For instance, Berndelt et al. (1998) conducted a research on the implication of ICT capital investments on the productivity growth of selected industries of the US. He found that a negative relationship existed between the two. These findings were reproduction of similar findings by Parsons et al. (1990) who argued that, in the Canadian context, “banks did not yield good benefits from their ICT capital investments” (p.23).
From the US context, Morrison (1997) reported that ICT investments had minimal implication on economic growth of the US-based organisations. However, Chowdhury (2000) contested these findings by claiming, “Many sceptics have not seen the roles of ICTs in the efforts intended to alleviate poverty and bring food security to developing countries” (p.425).
Nevertheless, the author acknowledged that the challenges of alleviating poverty are incredibly complex. However, he insisted that, for this to happen, nations must invest in efficient production systems. Investments in the ICT infrastructures are one of the noble strides to put up such systems.
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Despite the negative relationship between economic growth and investments in ICT findings, many countries have not brought to a halt their efforts to invest in the ICT capital. The justification for this endeavour is pegged on the positive findings in the relationship between ICT and new media communications with economic development.
For instance, Lau Tokutsu (1992) investigated roles of investments in ICT in the economic growth of the US between 1960 and 1990. Among the contributors of the growth listed by the scholars, “nearly half of the growth aggregate national output in the US was attributed to ICT investments than the non-ICT or labour” (Awoleye 2012, p.25).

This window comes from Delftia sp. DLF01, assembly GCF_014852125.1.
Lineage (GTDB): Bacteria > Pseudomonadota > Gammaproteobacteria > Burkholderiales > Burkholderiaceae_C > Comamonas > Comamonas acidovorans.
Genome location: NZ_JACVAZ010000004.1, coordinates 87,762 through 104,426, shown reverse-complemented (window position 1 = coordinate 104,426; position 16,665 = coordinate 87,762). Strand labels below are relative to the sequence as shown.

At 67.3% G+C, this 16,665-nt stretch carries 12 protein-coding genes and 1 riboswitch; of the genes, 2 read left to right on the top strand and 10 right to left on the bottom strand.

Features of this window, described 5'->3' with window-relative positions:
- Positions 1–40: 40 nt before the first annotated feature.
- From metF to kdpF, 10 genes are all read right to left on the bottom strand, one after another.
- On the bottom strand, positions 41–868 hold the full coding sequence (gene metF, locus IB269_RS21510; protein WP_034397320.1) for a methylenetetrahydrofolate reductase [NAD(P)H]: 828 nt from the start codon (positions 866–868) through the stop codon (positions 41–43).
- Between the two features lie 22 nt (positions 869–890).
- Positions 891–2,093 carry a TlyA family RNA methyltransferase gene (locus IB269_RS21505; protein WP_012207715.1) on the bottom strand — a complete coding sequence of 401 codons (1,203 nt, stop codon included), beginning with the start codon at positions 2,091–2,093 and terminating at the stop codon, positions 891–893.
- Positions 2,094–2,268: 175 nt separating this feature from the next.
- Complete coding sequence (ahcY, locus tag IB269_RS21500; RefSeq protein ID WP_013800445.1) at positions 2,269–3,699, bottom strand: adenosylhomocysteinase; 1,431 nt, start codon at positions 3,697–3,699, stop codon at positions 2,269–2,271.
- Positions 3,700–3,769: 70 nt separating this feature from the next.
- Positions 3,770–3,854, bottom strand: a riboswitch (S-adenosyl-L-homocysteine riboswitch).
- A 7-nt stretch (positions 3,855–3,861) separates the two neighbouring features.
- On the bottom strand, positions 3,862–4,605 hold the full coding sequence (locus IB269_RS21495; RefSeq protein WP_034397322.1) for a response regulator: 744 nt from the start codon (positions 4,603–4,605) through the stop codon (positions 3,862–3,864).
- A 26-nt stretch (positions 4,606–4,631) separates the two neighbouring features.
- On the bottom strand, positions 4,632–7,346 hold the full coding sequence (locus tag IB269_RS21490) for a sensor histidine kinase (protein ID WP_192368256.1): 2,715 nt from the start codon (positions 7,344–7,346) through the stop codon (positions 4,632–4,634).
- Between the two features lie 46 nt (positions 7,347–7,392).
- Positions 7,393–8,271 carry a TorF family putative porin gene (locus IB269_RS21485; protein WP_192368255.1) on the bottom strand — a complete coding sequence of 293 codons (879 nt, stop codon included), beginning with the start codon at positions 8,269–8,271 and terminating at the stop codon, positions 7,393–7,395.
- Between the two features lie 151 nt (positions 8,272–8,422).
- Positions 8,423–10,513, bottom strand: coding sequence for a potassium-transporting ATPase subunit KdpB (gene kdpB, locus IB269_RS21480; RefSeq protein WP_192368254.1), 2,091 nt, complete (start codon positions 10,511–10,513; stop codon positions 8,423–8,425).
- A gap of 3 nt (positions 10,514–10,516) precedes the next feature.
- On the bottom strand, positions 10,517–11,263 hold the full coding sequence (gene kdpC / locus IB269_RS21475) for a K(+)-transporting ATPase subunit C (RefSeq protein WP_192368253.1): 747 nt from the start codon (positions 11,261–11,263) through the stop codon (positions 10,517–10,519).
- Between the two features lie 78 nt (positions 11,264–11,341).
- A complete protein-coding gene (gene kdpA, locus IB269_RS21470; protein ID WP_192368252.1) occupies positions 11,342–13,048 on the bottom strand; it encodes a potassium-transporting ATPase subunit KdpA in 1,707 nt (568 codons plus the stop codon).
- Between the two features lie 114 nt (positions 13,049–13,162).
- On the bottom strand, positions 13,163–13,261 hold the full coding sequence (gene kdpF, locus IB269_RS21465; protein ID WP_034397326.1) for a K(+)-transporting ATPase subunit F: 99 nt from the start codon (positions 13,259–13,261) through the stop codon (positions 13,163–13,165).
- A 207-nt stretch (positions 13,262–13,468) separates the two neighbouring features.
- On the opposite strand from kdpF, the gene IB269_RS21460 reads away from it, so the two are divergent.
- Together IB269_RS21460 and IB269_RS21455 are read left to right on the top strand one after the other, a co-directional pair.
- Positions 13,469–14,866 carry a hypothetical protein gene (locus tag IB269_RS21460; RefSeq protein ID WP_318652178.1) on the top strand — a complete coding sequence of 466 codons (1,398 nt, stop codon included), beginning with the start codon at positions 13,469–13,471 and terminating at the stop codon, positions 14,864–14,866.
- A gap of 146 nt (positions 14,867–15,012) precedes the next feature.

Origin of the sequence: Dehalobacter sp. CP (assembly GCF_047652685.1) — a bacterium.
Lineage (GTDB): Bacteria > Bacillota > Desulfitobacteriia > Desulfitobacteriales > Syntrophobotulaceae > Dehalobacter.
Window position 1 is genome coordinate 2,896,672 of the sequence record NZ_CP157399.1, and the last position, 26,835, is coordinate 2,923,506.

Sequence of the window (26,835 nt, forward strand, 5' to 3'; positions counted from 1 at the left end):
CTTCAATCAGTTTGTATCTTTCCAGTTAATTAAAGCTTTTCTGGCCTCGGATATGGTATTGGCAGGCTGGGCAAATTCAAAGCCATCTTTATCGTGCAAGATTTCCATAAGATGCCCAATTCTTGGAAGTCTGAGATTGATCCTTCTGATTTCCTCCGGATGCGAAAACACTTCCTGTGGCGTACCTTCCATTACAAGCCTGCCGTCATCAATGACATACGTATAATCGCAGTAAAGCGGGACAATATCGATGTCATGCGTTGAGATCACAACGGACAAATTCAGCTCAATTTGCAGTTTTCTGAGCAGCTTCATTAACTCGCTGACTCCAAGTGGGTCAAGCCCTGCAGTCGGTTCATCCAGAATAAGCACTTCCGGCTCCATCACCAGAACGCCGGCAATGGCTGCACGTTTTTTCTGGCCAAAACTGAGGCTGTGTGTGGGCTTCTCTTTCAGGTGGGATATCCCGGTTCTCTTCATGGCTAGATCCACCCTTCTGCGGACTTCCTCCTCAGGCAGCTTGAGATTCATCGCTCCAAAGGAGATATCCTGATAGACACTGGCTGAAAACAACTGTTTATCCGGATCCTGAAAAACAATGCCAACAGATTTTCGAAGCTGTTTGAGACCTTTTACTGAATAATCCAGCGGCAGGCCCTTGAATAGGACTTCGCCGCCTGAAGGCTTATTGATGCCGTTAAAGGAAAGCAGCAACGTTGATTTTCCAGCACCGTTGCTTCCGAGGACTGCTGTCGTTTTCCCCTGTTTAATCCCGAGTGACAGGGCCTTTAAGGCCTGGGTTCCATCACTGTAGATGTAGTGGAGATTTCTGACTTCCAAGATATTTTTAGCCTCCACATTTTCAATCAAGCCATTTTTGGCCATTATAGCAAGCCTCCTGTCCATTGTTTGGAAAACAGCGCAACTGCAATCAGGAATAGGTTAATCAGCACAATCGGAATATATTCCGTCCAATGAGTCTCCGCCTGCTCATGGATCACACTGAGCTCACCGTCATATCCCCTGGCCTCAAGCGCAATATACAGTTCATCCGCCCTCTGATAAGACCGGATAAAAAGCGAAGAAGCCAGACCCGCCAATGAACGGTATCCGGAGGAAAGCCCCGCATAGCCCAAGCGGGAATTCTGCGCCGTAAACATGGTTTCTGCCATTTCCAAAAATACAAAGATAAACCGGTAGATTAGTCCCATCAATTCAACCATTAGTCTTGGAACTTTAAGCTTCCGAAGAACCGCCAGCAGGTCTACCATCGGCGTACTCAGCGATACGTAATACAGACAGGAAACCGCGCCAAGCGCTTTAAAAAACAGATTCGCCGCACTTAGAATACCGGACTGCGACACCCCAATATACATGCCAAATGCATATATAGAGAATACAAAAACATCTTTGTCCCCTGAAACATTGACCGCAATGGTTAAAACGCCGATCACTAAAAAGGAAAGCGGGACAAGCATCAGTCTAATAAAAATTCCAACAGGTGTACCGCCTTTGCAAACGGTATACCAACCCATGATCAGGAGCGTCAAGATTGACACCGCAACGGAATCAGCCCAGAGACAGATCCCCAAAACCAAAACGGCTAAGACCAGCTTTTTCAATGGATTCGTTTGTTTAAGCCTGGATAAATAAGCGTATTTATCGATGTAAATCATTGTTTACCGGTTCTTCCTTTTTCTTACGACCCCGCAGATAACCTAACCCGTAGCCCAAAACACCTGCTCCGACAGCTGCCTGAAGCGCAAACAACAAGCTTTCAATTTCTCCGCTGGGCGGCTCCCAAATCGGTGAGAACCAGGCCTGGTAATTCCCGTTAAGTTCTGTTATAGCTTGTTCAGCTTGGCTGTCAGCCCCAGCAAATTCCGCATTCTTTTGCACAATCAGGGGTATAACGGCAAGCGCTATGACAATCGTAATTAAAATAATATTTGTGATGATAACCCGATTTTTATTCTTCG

Schreyer (2000) who sought to study the effects of investments in ICT on productivity of G7 nation’s labour echoed similar findings. By employing samples from nations such as Germany, Italy, the United Kingdom, the United States, Japan, and Canada, he found out that the tremendous growth in the labour productivity of the nations registered between 1990 and1996 was attributable by large proportion to the investments in the ICT infrastructures.
On a more general scale, Poh (2001) sought to know how investments in the ICT influenced Singapore’s productivity in overall. His findings indicated that investment in the ICT capital produced substantive rates of economic returns in the end.
Kim (2003) sought to confirm the validity of these findings though he based his research on the Korean context. According to Kim, “ICT capital contributed 16.3% to the output growth of Korean economy and has had strong positive effects on the growth of labour productivity in the long-run” (2003, p.57).
Although the findings are based on research conducted a decade ago, they are significant in the discussion of the current impacts of digitalisation era on economic growth of nations.
In fact, the advents of social media have created an immense opportunity for organisations to reach large numbers of potential consumers who would otherwise be impossible to reach using the conventional forms of media. Surprisingly, the operational platforms for these new media forms are principally rested on ICT and information technology developments.
Many nations, both in the developed and the developing world, have been implementing policies emanating from such research findings discussed above with the noble aim of ensuring that their countries keep at pace with new technological developments in the effort to raise their GDP.
Availability of digital-enhanced connectivity is an essential factor that investors consider in the making of decisions to make investments in any country especially the developing nations. Broadband technology being one of the means of interconnecting digital computers across the globe is a major engine that drives economic growth of many nations especially in the era of offshore business, technical support, and manufacturing outsourcing.